Since the entire game is built around physics, it’s impossible for the devs to disable PvP interactions and have the world function as intended. “When a player gets hit by a cannonball he isn’t killed because cannonballs do X amount of damage to players, but because a cannonball weighs 20kgs and hit the player at 30 m/s,” the post explains. “A cannonball hit kills a player the same way a rock falling on her head kills her, the same way a tree trunk rolling onto her kills her, and the same way a ship crushing her kills her. So while we could turn off cannonball damage, we’d also need to try and determine if it was a player who caused the rock or tree to kill another player, when it could have happened due to a creature – or herself!”
That said, the devs “want player encounters to be relatively rare,” and they will be “working very hard” to prevent the game from devolving into a typical griefbox.
[Source: Freeform multiplayer
; thanks Dengar!]
Today’s Massively Overthinking question comes to us from Kickstarter backer and prolific commenter Omedon, who wrote us a really long question. It’s long. But it’s a good and relevant one, particularly in light of dolphingate, tokyogate, and p2wgate (quit making gates, people). And it’s worth printing in its entirety before we answer.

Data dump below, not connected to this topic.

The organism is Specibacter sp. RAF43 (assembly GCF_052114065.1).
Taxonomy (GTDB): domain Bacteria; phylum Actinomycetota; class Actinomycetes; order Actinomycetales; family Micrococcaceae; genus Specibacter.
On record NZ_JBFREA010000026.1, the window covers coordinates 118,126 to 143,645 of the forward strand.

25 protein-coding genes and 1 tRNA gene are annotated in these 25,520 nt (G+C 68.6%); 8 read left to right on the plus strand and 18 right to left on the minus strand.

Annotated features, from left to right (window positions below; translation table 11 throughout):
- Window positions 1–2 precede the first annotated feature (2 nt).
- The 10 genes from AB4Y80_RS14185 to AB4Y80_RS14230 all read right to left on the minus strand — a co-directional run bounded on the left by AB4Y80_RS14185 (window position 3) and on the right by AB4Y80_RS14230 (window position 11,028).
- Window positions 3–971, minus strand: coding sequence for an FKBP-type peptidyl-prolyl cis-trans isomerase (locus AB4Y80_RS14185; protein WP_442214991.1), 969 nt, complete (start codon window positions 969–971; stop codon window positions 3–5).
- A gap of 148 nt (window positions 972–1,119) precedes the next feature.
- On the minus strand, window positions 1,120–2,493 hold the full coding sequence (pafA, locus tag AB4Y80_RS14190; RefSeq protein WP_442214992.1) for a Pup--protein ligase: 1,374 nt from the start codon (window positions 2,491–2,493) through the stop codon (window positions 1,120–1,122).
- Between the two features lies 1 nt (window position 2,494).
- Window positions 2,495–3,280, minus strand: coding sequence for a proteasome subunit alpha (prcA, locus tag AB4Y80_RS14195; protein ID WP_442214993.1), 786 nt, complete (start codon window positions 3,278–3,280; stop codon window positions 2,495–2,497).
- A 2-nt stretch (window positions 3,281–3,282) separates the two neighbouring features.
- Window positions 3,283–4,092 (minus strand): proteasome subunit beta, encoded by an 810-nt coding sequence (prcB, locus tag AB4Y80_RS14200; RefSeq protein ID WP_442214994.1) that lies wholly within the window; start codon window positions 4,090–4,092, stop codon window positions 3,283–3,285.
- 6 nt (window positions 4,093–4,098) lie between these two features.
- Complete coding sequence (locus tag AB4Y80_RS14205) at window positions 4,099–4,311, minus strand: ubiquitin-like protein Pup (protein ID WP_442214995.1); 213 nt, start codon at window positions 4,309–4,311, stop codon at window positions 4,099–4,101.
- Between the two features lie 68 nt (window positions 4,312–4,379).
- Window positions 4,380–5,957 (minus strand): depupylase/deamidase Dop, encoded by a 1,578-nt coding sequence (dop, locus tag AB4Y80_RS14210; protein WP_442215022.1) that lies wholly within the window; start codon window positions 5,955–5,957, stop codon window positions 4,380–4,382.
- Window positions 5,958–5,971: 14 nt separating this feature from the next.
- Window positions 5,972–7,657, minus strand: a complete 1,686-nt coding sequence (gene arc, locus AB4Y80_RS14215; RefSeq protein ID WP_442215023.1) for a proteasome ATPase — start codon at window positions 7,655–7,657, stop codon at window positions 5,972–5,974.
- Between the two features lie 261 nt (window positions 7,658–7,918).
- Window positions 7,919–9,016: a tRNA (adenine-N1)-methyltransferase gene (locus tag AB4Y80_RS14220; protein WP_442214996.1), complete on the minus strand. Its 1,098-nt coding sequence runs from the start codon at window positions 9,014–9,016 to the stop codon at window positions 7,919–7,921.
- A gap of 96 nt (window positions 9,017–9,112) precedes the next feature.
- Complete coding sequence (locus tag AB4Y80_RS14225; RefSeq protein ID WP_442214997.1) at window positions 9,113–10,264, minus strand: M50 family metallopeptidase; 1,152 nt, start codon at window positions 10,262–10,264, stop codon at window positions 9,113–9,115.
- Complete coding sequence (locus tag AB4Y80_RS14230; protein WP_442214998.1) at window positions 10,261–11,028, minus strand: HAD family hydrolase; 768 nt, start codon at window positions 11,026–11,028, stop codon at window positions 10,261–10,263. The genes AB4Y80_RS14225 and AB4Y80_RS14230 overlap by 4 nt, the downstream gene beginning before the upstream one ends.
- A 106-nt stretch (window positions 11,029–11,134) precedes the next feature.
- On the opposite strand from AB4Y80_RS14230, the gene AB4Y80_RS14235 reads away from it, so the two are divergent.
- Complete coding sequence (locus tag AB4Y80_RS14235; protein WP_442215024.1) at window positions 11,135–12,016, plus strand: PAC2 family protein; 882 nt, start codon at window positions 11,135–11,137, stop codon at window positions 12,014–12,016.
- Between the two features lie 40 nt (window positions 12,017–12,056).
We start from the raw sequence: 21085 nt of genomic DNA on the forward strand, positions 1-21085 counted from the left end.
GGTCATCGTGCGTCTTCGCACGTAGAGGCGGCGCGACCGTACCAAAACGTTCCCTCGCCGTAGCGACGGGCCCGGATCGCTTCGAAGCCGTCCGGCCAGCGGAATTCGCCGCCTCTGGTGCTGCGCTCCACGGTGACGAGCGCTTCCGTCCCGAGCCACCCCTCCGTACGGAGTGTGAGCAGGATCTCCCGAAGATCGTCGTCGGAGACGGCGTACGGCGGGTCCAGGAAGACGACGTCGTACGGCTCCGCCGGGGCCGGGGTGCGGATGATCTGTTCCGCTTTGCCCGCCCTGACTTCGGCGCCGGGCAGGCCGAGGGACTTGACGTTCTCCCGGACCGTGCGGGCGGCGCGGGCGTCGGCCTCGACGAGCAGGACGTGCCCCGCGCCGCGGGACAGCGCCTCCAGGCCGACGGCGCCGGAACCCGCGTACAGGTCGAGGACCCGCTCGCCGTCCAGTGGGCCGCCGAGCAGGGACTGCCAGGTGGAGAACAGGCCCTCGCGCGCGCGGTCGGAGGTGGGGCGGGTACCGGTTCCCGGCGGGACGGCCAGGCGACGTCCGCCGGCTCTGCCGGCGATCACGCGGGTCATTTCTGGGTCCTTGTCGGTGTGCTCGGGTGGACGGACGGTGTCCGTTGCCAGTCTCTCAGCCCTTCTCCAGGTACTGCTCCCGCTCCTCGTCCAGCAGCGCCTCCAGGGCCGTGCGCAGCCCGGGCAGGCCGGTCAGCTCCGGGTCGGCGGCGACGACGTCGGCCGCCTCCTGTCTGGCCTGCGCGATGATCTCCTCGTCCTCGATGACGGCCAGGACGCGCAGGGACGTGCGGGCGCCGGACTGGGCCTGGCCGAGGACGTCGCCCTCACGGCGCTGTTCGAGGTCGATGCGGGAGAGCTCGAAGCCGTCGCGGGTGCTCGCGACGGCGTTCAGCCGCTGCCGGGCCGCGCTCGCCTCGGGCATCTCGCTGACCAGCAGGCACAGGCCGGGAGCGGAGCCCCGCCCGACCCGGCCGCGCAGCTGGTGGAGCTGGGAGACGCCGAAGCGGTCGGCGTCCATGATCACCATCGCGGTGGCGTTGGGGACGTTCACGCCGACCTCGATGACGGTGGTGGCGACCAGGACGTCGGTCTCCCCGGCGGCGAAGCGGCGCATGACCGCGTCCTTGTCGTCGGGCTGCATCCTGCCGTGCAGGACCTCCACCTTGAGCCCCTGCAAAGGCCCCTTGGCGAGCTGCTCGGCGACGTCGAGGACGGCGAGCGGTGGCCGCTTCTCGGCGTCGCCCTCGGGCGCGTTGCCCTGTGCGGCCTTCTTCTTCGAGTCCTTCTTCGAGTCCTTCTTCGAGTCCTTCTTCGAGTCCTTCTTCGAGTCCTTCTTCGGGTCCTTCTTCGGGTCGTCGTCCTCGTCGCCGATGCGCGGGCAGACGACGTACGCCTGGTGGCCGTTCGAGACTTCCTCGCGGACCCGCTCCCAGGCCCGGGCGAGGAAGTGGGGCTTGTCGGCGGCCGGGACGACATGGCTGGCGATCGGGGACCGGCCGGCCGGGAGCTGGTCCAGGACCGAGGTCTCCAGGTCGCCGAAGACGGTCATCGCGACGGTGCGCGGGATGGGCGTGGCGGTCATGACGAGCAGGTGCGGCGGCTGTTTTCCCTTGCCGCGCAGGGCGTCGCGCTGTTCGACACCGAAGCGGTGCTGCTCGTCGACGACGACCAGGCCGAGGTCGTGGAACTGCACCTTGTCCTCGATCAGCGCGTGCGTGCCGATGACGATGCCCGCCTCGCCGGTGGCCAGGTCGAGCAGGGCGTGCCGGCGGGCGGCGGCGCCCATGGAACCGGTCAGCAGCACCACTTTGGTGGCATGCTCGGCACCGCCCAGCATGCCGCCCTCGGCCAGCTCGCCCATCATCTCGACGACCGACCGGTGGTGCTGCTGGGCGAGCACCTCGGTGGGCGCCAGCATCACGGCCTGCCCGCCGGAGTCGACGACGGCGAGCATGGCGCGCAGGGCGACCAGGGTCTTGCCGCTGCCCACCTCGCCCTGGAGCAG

Once upon a time, when F2P was young and magical, arguments among the genre’s enthusiasts would sometimes feature a variation on the following point: “I pay for the game with my time because the MMORPG needs a lot of people, and I have options, so they should count themselves lucky that I play their game, whether I pay them or not!”
Of course this would get shouted down with cries of “freeloader” or what have you, and on it would go. I’m not going to weigh in on this argument, but instead question whether or not it can still be made in the genre, as it now clearly accepts that F2P is the norm and that players can and will hop around from game to game. I think it can be argued that MMORPGs now, more than ever, try to keep players “one at a time,” not necessarily banking on this community of gamehoppers actually directly playing with each other as a core need of the game.